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New President for International Salvage Union Mr Andreas Tsavliris, a Principal of TSAVLIRIS SALVAGE GROUP, has been appointed by the 57th General M e e t i n g o f t h e I S U as the new President of the ISU. At the same meeting, Captain Leendert Muller was elected as Vice President of the ISU. Mr Muller is the Chief Executive of Dutch salvage company, MULTRASHIP. Mr Tsavliris has been a member of the ISU Executive Committee since 2006 and succeeds Mr Todd Busch who will continue as a member of the ISU Executive Committee.

grateful to the members for entrusting this prestigious position to me. As a company, we have been a committed member of ISU for many years and I will undertake to uphold its ideals and will always try my hardest in the best interests of the ISU.” Tsavliris Salvage Group's origins go back to the 1920s. Andreas Tsavliris followed in the footsteps of his father, Alexander G Tsavliris, and joined the company in 1970. He has worked to maintain a modern, global network

Mr Busch said: “It has been a privilege to be the President of the ISU and to represent our members as we have tackled many important issues. I have greatly enjoyed my Presidency and look forward to continuing to work for the benefit of all marine salvors. I am delighted to be handing over to Andreas Tsavliris who has vast experience of salvage and has demonstrated great commitment to the ISU and to the salvage industry.”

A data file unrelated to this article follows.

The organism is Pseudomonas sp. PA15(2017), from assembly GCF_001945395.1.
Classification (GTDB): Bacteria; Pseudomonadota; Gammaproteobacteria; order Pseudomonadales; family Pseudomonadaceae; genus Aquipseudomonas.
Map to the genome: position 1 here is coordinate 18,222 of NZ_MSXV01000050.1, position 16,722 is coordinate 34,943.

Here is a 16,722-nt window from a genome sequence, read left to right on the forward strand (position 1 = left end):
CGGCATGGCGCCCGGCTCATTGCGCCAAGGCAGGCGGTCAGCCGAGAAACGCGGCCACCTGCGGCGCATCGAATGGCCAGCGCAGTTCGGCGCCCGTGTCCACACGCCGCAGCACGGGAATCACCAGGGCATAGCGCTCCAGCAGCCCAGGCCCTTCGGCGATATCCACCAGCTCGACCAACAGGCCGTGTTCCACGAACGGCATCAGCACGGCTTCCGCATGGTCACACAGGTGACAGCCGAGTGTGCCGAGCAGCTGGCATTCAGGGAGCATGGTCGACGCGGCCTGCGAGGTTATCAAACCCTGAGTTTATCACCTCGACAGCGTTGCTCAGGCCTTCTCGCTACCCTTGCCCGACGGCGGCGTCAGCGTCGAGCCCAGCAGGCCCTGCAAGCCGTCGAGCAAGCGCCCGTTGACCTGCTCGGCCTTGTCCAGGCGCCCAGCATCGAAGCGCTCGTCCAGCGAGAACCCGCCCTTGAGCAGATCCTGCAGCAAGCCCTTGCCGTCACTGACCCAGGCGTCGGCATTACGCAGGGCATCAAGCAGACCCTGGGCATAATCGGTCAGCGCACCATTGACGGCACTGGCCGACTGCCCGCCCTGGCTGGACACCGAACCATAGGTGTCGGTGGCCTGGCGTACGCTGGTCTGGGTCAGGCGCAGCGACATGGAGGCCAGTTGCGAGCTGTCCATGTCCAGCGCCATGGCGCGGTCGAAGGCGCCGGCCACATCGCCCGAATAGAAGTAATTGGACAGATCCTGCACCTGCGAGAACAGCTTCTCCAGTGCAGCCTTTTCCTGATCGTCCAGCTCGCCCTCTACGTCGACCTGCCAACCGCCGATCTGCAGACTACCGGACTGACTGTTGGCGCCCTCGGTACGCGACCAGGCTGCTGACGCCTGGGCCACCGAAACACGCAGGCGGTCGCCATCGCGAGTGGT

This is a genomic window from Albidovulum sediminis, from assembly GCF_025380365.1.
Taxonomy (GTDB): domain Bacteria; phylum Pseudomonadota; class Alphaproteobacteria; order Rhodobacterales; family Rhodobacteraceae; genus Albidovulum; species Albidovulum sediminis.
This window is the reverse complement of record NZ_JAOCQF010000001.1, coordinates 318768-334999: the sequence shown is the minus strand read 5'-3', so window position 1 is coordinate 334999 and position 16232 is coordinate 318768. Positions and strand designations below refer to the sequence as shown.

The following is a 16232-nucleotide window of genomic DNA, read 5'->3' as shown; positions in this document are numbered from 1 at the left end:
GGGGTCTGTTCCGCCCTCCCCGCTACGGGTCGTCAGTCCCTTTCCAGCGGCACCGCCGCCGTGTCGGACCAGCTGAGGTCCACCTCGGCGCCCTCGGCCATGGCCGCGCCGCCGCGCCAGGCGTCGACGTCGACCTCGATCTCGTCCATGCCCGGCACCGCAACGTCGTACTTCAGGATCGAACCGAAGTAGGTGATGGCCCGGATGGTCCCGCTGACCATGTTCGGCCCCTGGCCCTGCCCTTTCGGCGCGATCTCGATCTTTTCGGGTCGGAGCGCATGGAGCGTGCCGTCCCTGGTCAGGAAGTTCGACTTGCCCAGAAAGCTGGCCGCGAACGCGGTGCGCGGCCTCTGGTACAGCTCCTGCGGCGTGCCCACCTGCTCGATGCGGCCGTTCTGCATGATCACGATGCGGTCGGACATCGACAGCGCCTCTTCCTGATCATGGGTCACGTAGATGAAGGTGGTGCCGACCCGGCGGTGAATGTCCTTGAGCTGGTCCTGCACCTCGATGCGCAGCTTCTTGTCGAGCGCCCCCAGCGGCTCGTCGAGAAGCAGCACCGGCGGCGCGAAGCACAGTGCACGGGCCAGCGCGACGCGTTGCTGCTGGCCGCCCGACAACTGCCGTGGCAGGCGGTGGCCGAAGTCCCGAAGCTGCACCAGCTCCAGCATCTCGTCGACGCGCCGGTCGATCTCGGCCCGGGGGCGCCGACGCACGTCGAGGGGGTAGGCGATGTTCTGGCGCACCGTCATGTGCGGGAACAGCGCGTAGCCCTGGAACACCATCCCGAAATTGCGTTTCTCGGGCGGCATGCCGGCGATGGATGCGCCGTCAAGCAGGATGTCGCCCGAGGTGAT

through the strategic positioning of the Group’s own salvage assets as well as through cooperation with regional and international salvage companies. Tsavliris Salvage is one of the few firms to maintain salvage tugs on station in strategic locations. It says that its policy of modernisation means it is wellequipped to cope with today’s larger and more complex vessels and with the threat of pollution which has imposed new demands on salvors.

ISU's new President, Mr Andreas Tsavliris of TSAVLIRIS Salvage Group

Commenting on his appointment, Mr Tsavliris said: “It is a great honour and I am proud to have been elected President of the International Salvage Union. I am

ISU 57th AGM, Cartagena, Colombia The International Salvage Union held its 57th General Meeting at The Santa Clara Hotel, Cartagena, Colombia, 27– 28 September 2011. Some 70 delegates and their guests from the ISU’s 57 member companies attended. The meeting was hosted by Intertug of Colombia; Remolcadores Ultratug and CPT Remolcadores, both from Chile.

The meeting, chaired by outgoing ISU President, Todd Busch, was updated on the business of the ISU, its Executive Committee and professional advisers during the past year. ISU General Manager, John Noble, reported on the joint work with the Nautical Institute to develop a professionally produced set of Casualty Management Guidelines. The work of the Comité Maritime International on the issue of environmental salvage awards was considered and legal adviser Rob Wallis updated members on the UK’s new and far-reaching Bribery Act. Communications adviser, James Herbert, showed the planned new environmental salvage webpages and presented the results of the 2010 pollution prevention survey and discussed use of social media as a communications channel. The Colombian Navy described its work in the Caribbean region and the substantial progress which is being made to control illegal drug trafficking. There was a full social programme including a Gala Dinner at which Todd Busch handed over to new ISU President, Mr Andreas Tsavliris. (For more AGM pictures see back page)


ISU NEWS Salvage conference December

Decommissioning conference

New Members

ISU is supporting the Salvage and Wreck Conference in London 7-8 December 2011. ISU members will receive a 25% discount on attendance at the conference. For more information:

ISU is a supporting organisation to the 8th Annual North Sea Decommissioning Conference in Aberdeen, UK, 15-16 November. ISU members will receive a discount. The conference will explore the challenge of decommissioning over 400 structures in the North Sea and has high-level speakers from the oil majors and the UK government. For more information: